Climate inaction could cost the U.S. $2 trillion per year, study finds

“Investments to confront the climate crisis will reduce greenhouse gas emissions, drive down clean energy prices, make our Nation more resilient, present new opportunities for American innovation and well-paying jobs, provide benefits to historically underserved communities, and work to protect against the long-term fiscal risks identified in the new Budget analyses released today.”

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SOURCEEcowatch
Hazard Reduction

The White House Office of Management and Budget (OMB) has released its first report describing the financial impact of climate inaction in the U.S. The analysis outlines the taxpayer cost should climate change remain unchecked, and it amounts to over $2 trillion per year by 2100.

“Climate change threatens communities and sectors across the country, including through floods, drought, extreme heat, wildfires, and hurricanes that affect the U.S. economy and the lives of everyday Americans,” wrote Candace Vahlsing, OMB’s associate director for climate, energy, environment, and science, and Danny Yagan, OMB’S chief economist. “Estimated damages from a subset of these events have grown to about $120 billion a year over the past five years. Future damages could dwarf current damages if greenhouse gas emissions continue unabated.”

The analysis outlines three main points: the economy could face decline, program costs, such as for disaster aid, would rise, and some impacts remain vague and unaccounted for.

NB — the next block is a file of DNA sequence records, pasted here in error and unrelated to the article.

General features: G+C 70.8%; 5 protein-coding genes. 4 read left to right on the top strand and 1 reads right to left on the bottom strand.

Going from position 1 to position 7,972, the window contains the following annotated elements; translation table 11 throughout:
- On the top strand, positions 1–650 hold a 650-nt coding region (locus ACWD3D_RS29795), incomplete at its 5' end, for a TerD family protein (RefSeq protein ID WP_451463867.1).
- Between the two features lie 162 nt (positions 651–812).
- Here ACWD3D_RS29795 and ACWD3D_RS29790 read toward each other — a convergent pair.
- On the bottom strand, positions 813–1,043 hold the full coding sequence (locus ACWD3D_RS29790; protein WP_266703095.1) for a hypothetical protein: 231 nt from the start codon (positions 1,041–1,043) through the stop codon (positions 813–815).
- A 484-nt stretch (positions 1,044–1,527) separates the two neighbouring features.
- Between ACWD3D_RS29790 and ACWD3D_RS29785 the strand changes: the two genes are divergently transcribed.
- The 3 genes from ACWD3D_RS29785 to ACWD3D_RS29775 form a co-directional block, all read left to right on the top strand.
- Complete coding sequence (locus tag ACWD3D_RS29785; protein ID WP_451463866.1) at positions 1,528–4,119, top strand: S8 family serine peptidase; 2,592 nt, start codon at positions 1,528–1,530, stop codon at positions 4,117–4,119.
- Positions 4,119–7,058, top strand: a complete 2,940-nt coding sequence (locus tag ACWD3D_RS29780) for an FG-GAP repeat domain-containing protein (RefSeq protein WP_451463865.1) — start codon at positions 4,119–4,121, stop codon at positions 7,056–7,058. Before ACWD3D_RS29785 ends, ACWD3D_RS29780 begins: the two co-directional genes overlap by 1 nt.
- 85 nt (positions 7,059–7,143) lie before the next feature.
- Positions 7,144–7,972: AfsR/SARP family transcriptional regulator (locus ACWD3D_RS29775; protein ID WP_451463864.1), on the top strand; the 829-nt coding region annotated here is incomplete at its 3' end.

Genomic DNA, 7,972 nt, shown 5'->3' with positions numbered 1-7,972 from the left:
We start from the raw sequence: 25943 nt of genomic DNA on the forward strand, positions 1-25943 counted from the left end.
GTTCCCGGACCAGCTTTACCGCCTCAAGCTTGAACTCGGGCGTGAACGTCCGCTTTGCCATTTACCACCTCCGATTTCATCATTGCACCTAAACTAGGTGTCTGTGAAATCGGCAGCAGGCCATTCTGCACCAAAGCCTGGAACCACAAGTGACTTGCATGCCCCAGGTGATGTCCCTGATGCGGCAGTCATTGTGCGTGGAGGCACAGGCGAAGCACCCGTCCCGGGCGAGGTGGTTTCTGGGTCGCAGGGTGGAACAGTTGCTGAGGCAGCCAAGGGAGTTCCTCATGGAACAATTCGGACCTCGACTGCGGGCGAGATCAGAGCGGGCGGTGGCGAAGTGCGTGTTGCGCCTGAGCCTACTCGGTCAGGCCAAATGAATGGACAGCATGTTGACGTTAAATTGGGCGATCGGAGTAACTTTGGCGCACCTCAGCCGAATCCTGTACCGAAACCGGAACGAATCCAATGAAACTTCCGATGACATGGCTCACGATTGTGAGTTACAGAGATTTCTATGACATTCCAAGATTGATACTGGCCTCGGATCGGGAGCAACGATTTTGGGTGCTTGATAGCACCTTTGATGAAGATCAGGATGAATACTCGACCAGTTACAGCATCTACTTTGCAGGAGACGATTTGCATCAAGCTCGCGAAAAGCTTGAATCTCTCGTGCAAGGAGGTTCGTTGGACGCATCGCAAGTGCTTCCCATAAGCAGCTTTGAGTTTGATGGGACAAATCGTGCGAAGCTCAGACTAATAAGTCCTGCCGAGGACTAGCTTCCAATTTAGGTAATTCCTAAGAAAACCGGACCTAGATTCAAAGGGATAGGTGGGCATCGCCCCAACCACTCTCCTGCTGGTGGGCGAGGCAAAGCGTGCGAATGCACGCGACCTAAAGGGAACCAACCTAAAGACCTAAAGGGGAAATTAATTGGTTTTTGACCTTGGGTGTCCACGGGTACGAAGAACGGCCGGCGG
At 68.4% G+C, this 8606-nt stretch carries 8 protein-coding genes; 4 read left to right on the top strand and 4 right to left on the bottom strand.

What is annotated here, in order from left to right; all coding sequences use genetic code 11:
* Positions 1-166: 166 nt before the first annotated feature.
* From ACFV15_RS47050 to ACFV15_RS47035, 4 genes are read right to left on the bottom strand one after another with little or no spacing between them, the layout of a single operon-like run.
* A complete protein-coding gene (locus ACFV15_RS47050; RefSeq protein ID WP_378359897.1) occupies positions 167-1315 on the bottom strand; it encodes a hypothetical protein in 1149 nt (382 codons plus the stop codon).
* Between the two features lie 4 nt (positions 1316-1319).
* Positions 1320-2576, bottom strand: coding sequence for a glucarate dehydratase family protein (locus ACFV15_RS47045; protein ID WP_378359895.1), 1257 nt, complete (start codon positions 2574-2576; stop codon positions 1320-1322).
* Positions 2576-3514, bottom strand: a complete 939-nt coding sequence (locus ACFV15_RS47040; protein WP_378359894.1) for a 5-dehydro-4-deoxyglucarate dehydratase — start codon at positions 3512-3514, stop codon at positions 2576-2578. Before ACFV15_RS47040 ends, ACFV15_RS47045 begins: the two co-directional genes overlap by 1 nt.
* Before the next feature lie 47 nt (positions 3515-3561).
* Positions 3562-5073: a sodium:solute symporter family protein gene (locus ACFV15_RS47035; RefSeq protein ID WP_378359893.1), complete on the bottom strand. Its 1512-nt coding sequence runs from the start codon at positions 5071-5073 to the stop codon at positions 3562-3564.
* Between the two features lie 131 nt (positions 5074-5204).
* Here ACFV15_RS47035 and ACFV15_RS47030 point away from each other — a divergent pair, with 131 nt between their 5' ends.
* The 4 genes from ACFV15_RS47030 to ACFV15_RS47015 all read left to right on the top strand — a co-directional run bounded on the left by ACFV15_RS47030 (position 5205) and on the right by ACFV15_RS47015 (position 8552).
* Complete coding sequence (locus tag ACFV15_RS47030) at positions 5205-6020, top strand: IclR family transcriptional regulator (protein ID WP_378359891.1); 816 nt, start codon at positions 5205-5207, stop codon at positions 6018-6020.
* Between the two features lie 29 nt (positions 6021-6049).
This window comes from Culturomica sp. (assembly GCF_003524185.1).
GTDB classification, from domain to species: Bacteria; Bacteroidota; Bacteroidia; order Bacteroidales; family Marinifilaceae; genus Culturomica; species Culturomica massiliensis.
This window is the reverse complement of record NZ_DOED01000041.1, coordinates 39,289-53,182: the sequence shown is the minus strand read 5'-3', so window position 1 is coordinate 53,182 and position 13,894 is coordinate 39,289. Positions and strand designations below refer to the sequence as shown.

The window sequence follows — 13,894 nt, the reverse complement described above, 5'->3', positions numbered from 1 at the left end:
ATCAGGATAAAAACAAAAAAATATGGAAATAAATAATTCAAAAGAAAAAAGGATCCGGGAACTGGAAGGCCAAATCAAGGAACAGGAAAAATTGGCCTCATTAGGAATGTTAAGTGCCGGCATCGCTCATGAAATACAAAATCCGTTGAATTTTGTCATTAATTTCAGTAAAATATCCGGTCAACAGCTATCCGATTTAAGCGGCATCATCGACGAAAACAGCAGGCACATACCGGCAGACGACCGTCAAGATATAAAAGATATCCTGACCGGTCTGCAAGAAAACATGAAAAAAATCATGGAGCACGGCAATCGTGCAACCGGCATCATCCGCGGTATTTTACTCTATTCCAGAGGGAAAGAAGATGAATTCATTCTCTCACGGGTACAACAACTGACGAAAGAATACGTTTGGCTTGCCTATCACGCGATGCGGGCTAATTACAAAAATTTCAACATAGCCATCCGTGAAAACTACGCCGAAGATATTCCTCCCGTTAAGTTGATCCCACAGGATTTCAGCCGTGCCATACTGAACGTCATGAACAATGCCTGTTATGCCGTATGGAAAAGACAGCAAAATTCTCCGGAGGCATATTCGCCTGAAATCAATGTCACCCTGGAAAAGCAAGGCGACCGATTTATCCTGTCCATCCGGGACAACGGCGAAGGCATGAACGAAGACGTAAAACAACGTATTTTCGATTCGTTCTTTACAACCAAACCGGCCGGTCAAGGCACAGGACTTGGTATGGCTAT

OMB noted that the U.S. GDP may decrease as much as 10% by 2100 and could cost the Federal government a revenue loss of more than $2 trillion per year in today’s dollars.

“Furthermore, the analyses found that, the Federal Government could spend between an additional $25 billion to $128 billion annually on just six types of Federal expenditure: coastal disaster relief, flood insurance, crop insurance, healthcare insurance, wildland fire suppression, and flooding at Federal facilities,” Vahlsing and Yagan said.

Increased hurricane frequency would require the biggest increase for coastal disaster response at $22 billion to $94 billion per year by 2100. Replacements for federal buildings and structures impacted by 10 feet of sea level rise would require $43.7 billion. Federal fire suppression programs for wildfires could increase 78% to 480%, and crop insurance premium subsidies are estimated to rise up to 22% annually.

Further impacts such as climate risks to national security, effects on ecosystems and costs for infrastructure remain unknown, as reported by NPR. There could also be costly impacts to public health and businesses outside the federal government.

In an executive order, President Biden has directed OMB to release these analyses each year. President Biden has also included a proposal of $44.9 billion toward climate action for the 2023 budget.

Vahlsing and Yagan concluded, “Investments to confront the climate crisis will reduce greenhouse gas emissions, drive down clean energy prices, make our Nation more resilient, present new opportunities for American innovation and well-paying jobs, provide benefits to historically underserved communities, and work to protect against the long-term fiscal risks identified in the new Budget analyses released today.”

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Based in Los Angeles, Paige Bennett is a writer who is passionate about sustainability. Aside from writing for EcoWatch, Paige also writes for Insider, HomeAdvisor, Thrillist, EuroCheapo, Eat This, Not That! and more. She earned her Bachelor's degree in Journalism from Ohio University and holds a certificate in Women's, Gender and Sexuality Studies. She also specialized in sustainable agriculture while pursuing her undergraduate degree. When she's not writing, Paige enjoys decorating her apartment, enjoying a cup of coffee and experimenting in the kitchen (with local, seasonal ingredients, of course!).

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